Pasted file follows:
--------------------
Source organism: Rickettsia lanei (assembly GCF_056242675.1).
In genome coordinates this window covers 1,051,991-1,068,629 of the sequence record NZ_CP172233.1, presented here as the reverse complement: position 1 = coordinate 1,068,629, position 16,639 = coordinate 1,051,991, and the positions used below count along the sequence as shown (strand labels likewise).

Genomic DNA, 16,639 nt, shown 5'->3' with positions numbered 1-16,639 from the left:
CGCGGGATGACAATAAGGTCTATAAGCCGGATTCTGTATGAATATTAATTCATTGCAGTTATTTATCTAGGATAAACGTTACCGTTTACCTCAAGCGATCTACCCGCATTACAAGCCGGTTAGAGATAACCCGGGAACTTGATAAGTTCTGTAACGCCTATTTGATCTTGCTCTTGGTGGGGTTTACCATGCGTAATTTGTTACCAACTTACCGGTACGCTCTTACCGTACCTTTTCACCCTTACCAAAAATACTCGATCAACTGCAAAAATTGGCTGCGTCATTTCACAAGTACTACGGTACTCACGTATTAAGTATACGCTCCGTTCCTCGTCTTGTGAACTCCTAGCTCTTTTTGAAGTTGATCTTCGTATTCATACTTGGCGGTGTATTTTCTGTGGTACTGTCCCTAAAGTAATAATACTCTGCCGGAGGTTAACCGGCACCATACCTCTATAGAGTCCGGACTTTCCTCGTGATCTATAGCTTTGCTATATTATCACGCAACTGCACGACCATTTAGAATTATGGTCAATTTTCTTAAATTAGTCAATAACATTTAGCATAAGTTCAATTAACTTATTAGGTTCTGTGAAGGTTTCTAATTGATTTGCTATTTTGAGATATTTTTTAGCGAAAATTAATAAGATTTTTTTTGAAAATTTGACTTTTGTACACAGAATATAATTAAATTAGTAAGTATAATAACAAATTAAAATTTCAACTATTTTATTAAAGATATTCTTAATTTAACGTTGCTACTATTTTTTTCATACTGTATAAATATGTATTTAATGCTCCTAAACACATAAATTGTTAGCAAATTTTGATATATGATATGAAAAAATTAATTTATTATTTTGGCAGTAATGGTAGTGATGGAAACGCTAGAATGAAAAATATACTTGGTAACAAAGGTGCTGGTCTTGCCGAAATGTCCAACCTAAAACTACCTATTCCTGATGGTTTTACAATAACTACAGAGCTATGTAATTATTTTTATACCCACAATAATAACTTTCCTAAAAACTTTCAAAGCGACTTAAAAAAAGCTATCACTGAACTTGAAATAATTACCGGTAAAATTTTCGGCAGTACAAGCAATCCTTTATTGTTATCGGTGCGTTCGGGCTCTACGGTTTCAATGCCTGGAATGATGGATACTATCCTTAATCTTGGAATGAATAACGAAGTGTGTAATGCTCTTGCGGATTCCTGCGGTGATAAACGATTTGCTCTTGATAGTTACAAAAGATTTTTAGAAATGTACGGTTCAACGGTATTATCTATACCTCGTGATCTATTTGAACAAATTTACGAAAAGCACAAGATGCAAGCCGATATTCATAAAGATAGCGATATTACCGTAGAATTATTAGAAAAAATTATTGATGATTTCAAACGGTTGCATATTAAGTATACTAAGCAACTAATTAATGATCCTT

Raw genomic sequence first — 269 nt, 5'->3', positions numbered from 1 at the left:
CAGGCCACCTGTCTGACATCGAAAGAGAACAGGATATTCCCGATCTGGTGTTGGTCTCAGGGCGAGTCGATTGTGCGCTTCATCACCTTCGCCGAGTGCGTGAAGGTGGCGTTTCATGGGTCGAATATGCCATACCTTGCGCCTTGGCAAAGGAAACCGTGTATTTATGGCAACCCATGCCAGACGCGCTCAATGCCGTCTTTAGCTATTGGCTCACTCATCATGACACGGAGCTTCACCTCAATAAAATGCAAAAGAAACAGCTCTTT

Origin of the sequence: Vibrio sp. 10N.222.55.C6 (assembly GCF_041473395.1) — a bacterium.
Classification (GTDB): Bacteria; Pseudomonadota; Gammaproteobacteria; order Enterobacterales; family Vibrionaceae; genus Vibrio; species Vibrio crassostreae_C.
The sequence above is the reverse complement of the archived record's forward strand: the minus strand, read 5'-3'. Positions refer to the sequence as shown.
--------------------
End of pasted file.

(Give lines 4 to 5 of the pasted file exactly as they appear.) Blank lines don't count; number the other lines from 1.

CGCGGGATGACAATAAGGTCTATAAGCCGGATTCTGTATGAATATTAATTCATTGCAGTTATTTATCTAGGATAAACGTTACCGTTTACCTCAAGCGATCTACCCGCATTACAAGCCGGTTAGAGATAACCCGGGAACTTGATAAGTTCTGTAACGCCTATTTGATCTTGCTCTTGGTGGGGTTTACCATGCGTAATTTGTTACCAACTTACCGGTACGCTCTTACCGTACCTTTTCACCCTTACCAAAAATACTCGATCAACTGCAAAAATTGGCTGCGTCATTTCACAAGTACTACGGTACTCACGTATTAAGTATACGCTCCGTTCCTCGTCTTGTGAACTCCTAGCTCTTTTTGAAGTTGATCTTCGTATTCATACTTGGCGGTGTATTTTCTGTGGTACTGTCCCTAAAGTAATAATACTCTGCCGGAGGTTAACCGGCACCATACCTCTATAGAGTCCGGACTTTCCTCGTGATCTATAGCTTTGCTATATTATCACGCAACTGCACGACCATTTAGAATTATGGTCAATTTTCTTAAATTAGTCAATAACATTTAGCATAAGTTCAATTAACTTATTAGGTTCTGTGAAGGTTTCTAATTGATTTGCTATTTTGAGATATTTTTTAGCGAAAATTAATAAGATTTTTTTTGAAAATTTGACTTTTGTACACAGAATATAATTAAATTAGTAAGTATAATAACAAATTAAAATTTCAACTATTTTATTAAAGATATTCTTAATTTAACGTTGCTACTATTTTTTTCATACTGTATAAATATGTATTTAATGCTCCTAAACACATAAATTGTTAGCAAATTTTGATATATGATATGAAAAAATTAATTTATTATTTTGGCAGTAATGGTAGTGATGGAAACGCTAGAATGAAAAATATACTTGGTAACAAAGGTGCTGGTCTTGCCGAAATGTCCAACCTAAAACTACCTATTCCTGATGGTTTTACAATAACTACAGAGCTATGTAATTATTTTTATACCCACAATAATAACTTTCCTAAAAACTTTCAAAGCGACTTAAAAAAAGCTATCACTGAACTTGAAATAATTACCGGTAAAATTTTCGGCAGTACAAGCAATCCTTTATTGTTATCGGTGCGTTCGGGCTCTACGGTTTCAATGCCTGGAATGATGGATACTATCCTTAATCTTGGAATGAATAACGAAGTGTGTAATGCTCTTGCGGATTCCTGCGGTGATAAACGATTTGCTCTTGATAGTTACAAAAGATTTTTAGAAATGTACGGTTCAACGGTATTATCTATACCTCGTGATCTATTTGAACAAATTTACGAAAAGCACAAGATGCAAGCCGATATTCATAAAGATAGCGATATTACCGTAGAATTATTAGAAAAAATTATTGATGATTTCAAACGGTTGCATATTAAGTATACTAAGCAACTAATTAATGATCCTT

Raw genomic sequence first — 269 nt, 5'->3', positions numbered from 1 at the left: